Clean up bill for illegally dumped asbestos tops $11M annually in Australia

Clean up bill for illegally dumped asbestos tops $11M annually in Australia

Despite being banned for almost two decades, it is estimated that the legacy of asbestos in Australia remains an active risk, with more than 6,000 tonnes dumped illegally every year across the country. According to government reports, it costs in excess of $11 million to clean up illegally dumped asbestos every year.

A new campaign by the federal government is urging both home renovators and tradespeople to make sure they abide by asbestos safety regulations when it comes to disposing and handling the material.

As part of National Asbestos Awareness Week, which runs until the 27th, small-scale construction and demolition operators are in the spotlight, with regulators reminding workers that the small sites can pose just as much risk as larger operations in terms of asbestos exposure. They reminded Australians that one in three buildings in the country contains asbestos, including homes.

In a survey conducted last year by the Asbestos Safety Eradication Agency, more than a third of people who encountered asbestos during a DIY project or home renovations admitted to disposing of it illegally. In most cases, respondents said they put the material in a household bin belonging to themselves or their neighbours.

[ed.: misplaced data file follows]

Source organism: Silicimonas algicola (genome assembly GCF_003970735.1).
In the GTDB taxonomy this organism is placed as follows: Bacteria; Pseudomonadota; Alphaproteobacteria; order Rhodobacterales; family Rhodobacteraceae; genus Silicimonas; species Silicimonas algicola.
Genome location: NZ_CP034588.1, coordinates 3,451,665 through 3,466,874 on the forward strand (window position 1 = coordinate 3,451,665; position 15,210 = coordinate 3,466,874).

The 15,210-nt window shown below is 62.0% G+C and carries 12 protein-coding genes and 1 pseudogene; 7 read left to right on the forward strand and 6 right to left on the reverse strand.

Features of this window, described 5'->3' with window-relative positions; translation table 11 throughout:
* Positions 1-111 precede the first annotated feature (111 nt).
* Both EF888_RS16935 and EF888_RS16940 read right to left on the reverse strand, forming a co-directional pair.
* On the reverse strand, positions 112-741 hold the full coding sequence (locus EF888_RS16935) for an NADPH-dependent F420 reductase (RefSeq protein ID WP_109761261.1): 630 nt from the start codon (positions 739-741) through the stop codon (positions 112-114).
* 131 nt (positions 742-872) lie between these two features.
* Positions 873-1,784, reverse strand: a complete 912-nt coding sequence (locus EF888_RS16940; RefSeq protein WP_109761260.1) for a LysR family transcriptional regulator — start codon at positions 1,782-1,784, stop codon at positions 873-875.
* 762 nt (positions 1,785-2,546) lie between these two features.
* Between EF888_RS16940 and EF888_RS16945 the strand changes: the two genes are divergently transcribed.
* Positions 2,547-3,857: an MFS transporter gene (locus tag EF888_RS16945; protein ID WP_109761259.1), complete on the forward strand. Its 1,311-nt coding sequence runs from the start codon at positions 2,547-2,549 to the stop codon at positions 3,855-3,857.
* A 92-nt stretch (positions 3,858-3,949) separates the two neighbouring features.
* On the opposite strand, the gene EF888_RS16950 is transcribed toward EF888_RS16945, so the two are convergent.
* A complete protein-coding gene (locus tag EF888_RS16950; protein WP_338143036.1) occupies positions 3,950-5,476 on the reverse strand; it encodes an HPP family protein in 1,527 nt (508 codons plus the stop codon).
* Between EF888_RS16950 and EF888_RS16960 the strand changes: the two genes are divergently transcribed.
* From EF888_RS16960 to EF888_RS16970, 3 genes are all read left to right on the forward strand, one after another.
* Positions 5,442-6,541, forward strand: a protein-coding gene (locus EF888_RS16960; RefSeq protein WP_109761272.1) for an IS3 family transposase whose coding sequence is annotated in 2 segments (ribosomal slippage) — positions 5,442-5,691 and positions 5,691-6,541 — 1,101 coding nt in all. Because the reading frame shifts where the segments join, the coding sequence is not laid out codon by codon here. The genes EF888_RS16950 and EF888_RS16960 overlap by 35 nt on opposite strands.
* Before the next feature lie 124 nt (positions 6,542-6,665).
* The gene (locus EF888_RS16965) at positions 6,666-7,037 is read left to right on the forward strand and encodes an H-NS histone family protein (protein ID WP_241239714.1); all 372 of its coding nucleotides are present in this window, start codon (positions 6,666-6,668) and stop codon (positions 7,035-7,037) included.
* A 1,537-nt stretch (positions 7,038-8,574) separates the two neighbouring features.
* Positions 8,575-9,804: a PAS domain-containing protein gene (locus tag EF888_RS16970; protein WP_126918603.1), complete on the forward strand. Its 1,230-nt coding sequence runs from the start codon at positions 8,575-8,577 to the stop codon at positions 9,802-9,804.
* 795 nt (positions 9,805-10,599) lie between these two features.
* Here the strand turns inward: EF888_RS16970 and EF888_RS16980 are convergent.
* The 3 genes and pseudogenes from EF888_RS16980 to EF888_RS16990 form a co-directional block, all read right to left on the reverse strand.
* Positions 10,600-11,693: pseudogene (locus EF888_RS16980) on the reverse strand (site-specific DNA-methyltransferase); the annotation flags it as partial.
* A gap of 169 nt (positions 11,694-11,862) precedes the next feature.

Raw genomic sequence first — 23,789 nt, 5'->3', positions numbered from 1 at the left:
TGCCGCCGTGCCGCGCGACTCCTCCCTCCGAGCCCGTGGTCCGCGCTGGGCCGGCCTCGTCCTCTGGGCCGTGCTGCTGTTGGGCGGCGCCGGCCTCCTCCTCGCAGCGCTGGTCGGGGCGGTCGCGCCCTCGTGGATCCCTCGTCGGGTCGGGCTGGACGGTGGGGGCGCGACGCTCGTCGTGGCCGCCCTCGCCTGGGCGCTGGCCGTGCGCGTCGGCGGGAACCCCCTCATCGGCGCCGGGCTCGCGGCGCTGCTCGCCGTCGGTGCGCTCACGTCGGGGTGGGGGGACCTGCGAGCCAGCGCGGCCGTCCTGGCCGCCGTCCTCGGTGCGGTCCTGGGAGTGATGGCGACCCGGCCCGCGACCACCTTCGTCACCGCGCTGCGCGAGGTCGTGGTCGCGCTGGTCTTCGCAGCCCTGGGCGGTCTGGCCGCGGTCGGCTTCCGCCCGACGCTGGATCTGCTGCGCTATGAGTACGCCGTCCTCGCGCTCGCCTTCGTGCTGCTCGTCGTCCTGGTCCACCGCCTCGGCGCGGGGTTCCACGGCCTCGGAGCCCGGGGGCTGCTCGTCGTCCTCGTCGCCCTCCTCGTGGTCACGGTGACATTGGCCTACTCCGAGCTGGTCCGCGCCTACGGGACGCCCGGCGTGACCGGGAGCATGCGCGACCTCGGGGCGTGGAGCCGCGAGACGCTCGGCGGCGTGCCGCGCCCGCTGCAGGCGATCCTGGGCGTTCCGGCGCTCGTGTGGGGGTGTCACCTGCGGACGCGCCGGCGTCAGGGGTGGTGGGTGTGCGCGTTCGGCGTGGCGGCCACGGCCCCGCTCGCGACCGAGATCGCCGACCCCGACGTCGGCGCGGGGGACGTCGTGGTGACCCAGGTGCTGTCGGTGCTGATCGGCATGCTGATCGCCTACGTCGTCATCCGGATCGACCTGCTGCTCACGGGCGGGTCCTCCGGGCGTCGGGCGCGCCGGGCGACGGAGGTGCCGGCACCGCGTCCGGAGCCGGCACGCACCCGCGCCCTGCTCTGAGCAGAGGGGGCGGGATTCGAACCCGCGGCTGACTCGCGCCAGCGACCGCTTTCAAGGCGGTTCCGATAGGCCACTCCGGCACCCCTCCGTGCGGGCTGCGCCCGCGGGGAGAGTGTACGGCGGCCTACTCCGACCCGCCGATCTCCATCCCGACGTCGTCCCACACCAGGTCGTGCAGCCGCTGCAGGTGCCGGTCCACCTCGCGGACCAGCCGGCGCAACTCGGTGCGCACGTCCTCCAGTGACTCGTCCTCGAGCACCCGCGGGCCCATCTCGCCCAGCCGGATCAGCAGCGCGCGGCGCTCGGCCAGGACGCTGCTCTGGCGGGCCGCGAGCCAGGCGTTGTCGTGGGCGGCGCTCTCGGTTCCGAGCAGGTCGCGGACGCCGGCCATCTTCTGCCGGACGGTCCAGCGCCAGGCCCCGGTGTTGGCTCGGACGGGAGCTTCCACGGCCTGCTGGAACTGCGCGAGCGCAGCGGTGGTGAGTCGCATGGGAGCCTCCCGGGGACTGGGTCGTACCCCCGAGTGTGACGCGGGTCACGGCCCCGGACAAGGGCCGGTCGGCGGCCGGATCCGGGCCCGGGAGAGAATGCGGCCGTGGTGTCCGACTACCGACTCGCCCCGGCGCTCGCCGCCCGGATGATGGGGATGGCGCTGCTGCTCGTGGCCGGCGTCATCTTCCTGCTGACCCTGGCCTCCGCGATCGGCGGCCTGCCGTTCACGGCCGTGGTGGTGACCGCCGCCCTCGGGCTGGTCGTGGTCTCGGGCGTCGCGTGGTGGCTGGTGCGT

“The people at greatest risk of exposure are those that work on older buildings and infrastructure where asbestos-containing materials are present,” Asbestos Safety and Eradication Agency chief executive Justine Ross said.

“However, asbestos can also be found in unexpected places such as in the household garden, garage or storage areas.”

For DIY renovation jobs, it is highly recommended that the general public do not handle, remove or dispose of asbestos themselves. Many councils offer free asbestos testing and can also provide information on the best course of action for legal disposal. Outside of that, professional asbestos services are highly recommended, and members of the public are also reminded that heavy fines apply for asbestos disposed of in kerbside or skip bins, which is illegal.

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